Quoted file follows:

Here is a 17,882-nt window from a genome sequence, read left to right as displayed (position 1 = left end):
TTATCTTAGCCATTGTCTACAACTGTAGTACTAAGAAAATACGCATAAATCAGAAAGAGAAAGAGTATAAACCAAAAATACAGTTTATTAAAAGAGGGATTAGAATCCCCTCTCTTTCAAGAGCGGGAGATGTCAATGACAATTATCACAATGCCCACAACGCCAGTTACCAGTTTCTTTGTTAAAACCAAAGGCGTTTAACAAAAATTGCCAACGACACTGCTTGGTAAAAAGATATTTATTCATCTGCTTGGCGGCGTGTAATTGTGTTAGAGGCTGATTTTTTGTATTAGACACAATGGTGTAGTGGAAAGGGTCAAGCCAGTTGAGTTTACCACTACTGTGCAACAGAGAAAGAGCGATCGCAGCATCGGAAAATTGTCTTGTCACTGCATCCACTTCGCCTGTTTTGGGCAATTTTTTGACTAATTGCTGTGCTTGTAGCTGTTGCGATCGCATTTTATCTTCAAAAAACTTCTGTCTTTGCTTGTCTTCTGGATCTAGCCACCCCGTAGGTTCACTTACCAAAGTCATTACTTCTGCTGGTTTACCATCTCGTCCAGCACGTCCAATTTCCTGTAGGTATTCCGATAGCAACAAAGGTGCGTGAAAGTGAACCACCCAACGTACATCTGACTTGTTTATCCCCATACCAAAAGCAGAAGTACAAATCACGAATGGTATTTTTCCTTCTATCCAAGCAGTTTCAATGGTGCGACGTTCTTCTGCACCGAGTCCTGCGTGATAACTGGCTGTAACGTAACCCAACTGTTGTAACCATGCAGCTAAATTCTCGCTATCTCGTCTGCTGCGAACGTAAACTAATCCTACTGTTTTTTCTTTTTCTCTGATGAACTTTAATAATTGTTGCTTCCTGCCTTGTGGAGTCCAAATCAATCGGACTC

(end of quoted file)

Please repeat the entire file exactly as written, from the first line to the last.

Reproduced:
Here is a 17,882-nt window from a genome sequence, read left to right as displayed (position 1 = left end):
TTATCTTAGCCATTGTCTACAACTGTAGTACTAAGAAAATACGCATAAATCAGAAAGAGAAAGAGTATAAACCAAAAATACAGTTTATTAAAAGAGGGATTAGAATCCCCTCTCTTTCAAGAGCGGGAGATGTCAATGACAATTATCACAATGCCCACAACGCCAGTTACCAGTTTCTTTGTTAAAACCAAAGGCGTTTAACAAAAATTGCCAACGACACTGCTTGGTAAAAAGATATTTATTCATCTGCTTGGCGGCGTGTAATTGTGTTAGAGGCTGATTTTTTGTATTAGACACAATGGTGTAGTGGAAAGGGTCAAGCCAGTTGAGTTTACCACTACTGTGCAACAGAGAAAGAGCGATCGCAGCATCGGAAAATTGTCTTGTCACTGCATCCACTTCGCCTGTTTTGGGCAATTTTTTGACTAATTGCTGTGCTTGTAGCTGTTGCGATCGCATTTTATCTTCAAAAAACTTCTGTCTTTGCTTGTCTTCTGGATCTAGCCACCCCGTAGGTTCACTTACCAAAGTCATTACTTCTGCTGGTTTACCATCTCGTCCAGCACGTCCAATTTCCTGTAGGTATTCCGATAGCAACAAAGGTGCGTGAAAGTGAACCACCCAACGTACATCTGACTTGTTTATCCCCATACCAAAAGCAGAAGTACAAATCACGAATGGTATTTTTCCTTCTATCCAAGCAGTTTCAATGGTGCGACGTTCTTCTGCACCGAGTCCTGCGTGATAACTGGCTGTAACGTAACCCAACTGTTGTAACCATGCAGCTAAATTCTCGCTATCTCGTCTGCTGCGAACGTAAACTAATCCTACTGTTTTTTCTTTTTCTCTGATGAACTTTAATAATTGTTGCTTCCTGCCTTGTGGAGTCCAAATCAATCGGACTC